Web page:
Cells derived by trypsinization of neonatal golden hamster pancreas were cultured in modified Eagle's medium for 120 h in the presence of glucose (0.8 mg/ml) and for an additional 48 h in medium containing glucose (0.8 or 3.1 mg/ml) or tolbutamide (1,000 µg/ml) plus glucose (0.8 mg/ml). At day 7, cultures were stained differentially for light microscopy or examined by electron microscopy. Immunoreactive insulin (IRI) and immunoreactive glucagon (IRG) in the culture medium were measured by standard immunoassay procedures.

Staining properties and ultrastructural appearance of cultured cells were comparable to those of the intact neonatal hamster pancreas. Cultures consisted predominantly of cells possessing aldehyde fuchsin positive (AF+) cytoplasmic granules resembling ultrastructurally those of the intact neonatal pancreatic beta cells and additionally, those of fibroblastoid, acinar, acino-insular, and aldehyde fuchsin negative (AF-) argyrophilic cells. IRI release rate by the cultured cells was increased in the presence of elevated glucose or tolbutamide which paralleled the loss of AF+ granulation, but IRG release rate was suppressed by elevated glucose concentration.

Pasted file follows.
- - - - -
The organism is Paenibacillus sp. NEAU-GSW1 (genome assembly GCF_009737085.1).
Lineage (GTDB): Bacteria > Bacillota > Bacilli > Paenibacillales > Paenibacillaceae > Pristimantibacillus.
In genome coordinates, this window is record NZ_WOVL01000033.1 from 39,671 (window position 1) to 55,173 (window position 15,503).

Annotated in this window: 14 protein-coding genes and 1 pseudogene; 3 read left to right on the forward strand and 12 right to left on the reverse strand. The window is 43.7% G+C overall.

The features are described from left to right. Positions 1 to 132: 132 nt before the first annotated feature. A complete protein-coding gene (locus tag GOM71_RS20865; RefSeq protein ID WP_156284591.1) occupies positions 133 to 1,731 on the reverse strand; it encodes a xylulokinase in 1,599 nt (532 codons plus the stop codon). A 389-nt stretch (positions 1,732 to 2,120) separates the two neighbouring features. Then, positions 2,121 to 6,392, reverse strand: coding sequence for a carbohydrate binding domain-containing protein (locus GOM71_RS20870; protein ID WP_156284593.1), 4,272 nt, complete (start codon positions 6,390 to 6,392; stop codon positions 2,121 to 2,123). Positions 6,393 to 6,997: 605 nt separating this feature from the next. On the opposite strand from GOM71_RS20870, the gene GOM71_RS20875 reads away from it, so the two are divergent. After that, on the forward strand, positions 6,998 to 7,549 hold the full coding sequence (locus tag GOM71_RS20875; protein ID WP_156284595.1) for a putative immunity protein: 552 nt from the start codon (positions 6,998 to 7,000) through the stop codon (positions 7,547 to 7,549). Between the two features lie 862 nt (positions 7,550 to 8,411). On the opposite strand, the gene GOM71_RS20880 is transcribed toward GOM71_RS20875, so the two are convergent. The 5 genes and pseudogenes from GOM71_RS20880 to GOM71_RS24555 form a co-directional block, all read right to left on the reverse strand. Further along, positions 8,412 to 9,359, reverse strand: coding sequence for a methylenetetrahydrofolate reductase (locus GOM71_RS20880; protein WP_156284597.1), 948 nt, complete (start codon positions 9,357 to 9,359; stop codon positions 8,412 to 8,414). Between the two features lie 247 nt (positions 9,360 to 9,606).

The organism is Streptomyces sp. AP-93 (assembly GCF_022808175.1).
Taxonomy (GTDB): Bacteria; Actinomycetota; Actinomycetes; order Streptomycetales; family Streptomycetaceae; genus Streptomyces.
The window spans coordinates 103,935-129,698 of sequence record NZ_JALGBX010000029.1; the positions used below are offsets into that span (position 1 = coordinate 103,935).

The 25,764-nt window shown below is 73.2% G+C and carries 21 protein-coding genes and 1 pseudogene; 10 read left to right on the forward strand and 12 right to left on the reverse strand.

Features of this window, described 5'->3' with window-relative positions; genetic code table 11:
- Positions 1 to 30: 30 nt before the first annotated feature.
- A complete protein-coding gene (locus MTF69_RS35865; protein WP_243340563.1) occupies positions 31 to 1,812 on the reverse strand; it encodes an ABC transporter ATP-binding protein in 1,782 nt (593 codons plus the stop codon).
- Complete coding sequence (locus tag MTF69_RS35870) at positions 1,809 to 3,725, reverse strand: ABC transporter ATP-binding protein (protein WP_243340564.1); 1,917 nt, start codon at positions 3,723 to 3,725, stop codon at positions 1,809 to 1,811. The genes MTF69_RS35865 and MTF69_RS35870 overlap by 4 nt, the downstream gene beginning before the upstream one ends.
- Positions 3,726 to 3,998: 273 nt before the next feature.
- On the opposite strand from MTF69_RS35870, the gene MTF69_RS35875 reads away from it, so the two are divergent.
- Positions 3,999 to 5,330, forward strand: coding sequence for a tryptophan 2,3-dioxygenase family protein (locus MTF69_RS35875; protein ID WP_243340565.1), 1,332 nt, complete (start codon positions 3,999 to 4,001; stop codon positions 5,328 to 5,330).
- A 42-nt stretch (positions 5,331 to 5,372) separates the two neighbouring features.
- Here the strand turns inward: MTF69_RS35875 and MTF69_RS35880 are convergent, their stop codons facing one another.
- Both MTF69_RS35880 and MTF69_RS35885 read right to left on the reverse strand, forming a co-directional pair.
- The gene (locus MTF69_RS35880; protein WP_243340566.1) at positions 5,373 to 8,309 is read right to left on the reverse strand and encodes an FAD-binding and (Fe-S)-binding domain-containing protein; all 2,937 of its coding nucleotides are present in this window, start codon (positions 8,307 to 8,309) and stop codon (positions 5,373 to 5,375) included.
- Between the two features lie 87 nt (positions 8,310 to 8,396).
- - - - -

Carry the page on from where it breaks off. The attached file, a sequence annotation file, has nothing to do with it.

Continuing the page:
These findings indicate that these monolayer cultures consist of most of the cell types occurring in the neonatal pancreas, including endocrinologically competent islet cells.

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